If you want to fight against the abuse of children …
by Andrew Vachss
Years ago, I participated in the rescue of a child from bondage. Destiny (not her real name) was 13. She had been repeatedly raped by a pair of predators to "educate" her. Then, along with several other young girls, she was forced to sell herself to strangers. Each day, she woke to the threat of disfiguring brutality if she failed to bring in sufficient money that night. Later, it was reported that "pimps" had been arrested, and "a number of child prostitutes were taken into custody."
What was wrong with calling Destiny a "child prostitute"? After all, she was a child, and she was engaged in prostitution. First, the word itself implies a judgment of character. Don't we call people who sell out their moral convictions in exchange for personal gain "whores"? More important, prostitution implies a willing exchange. Ultimately, the term "child prostitution" implies that little children are "seductive," that they "volunteer" to have sex with adults in exchange for cash (which, of course, the children never see).
The difference between calling Destiny a "child prostitute" and a "prostituted child" is not purely semantic. It is more than the difference between a hard truth and a pernicious lie. It not only injures the victims; it actively gives aid and comfort to the enemy. By allowing the term "child prostitution" to gain a foothold in our language, we lose ground that can never be recovered. Look at the following examples:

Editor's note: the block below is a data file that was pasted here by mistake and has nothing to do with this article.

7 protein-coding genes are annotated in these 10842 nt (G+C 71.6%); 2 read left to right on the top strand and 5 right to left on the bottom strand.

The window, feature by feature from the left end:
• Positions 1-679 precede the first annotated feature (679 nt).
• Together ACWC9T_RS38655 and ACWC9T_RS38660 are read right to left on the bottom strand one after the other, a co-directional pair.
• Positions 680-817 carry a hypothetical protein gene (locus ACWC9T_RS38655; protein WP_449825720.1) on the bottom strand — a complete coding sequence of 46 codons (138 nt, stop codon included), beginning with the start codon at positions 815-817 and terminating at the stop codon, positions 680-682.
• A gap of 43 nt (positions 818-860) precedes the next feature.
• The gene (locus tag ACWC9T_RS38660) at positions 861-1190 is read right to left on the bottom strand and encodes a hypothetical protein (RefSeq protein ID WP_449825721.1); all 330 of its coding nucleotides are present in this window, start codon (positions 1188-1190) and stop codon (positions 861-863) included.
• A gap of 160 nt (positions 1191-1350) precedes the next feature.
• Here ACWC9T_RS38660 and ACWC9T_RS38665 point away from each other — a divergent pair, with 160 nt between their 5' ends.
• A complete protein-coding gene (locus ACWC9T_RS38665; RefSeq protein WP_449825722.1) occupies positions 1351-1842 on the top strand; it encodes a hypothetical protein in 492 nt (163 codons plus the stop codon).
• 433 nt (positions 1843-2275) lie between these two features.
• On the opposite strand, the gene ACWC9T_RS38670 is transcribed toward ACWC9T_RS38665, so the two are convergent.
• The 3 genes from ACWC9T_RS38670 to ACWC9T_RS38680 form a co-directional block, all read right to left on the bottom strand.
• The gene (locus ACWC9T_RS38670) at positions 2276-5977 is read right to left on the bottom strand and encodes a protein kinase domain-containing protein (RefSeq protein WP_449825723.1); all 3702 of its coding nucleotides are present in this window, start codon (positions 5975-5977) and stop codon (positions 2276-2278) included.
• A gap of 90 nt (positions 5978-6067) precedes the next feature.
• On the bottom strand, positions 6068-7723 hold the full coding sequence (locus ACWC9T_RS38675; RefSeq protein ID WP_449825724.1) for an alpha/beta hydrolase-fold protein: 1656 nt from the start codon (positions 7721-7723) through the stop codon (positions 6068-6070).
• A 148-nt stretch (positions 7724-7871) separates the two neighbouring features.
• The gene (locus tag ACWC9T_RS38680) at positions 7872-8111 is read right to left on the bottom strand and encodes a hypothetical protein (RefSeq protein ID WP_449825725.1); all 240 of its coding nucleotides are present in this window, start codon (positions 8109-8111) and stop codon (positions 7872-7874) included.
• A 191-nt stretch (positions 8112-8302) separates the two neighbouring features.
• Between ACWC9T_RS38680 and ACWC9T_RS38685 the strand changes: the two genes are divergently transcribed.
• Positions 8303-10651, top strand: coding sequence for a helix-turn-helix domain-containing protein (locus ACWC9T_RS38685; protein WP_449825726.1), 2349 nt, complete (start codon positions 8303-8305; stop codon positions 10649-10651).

How have such grotesque distortions taken control of our language? To answer that question, we must first ask another: Who profits? Who benefits from pervasive cultural language that trivializes violence against children?
Pedophiles are very familiar with the power of language. They would have us believe that child pornography is a free–speech issue. They know that if they succeed in placing "child prostitution" anywhere on the continuum of voluntary sexual activity, they will have established a beachhead from which to launch future assaults.
We must understand that such language is no accident—it is the deliberate product of cultural lobbyists. There is a carefully orchestrated campaign to warp public perception, a perception that affects everything from newspaper coverage to legislation and even jury verdicts.
If they can get us to accept that children consent to sex for money, it will be easier to sell the idea that they can consent to sex for "love." But an adult male who sexually abuses little boys is no more "homosexual" than one who victimizes little girls is "heterosexual." They are both predatory pedophiles. There is no such thing as a child prostitute; there are only prostituted children.
When we use terms such as "loses one's virginity" in referring to adult sex acts with children instead of calling it "rape," or when we say that teachers "have affairs" with their pupils instead of saying that the teachers sexually exploit them, the only beneficiaries are the predators who target children.
This is not about political correctness. It is about telling the truth. In any culture, language is the undercurrent that drives the river of public perception. That undercurrent has been polluted for too long. If we really want to protect our children, it's time to watch our language.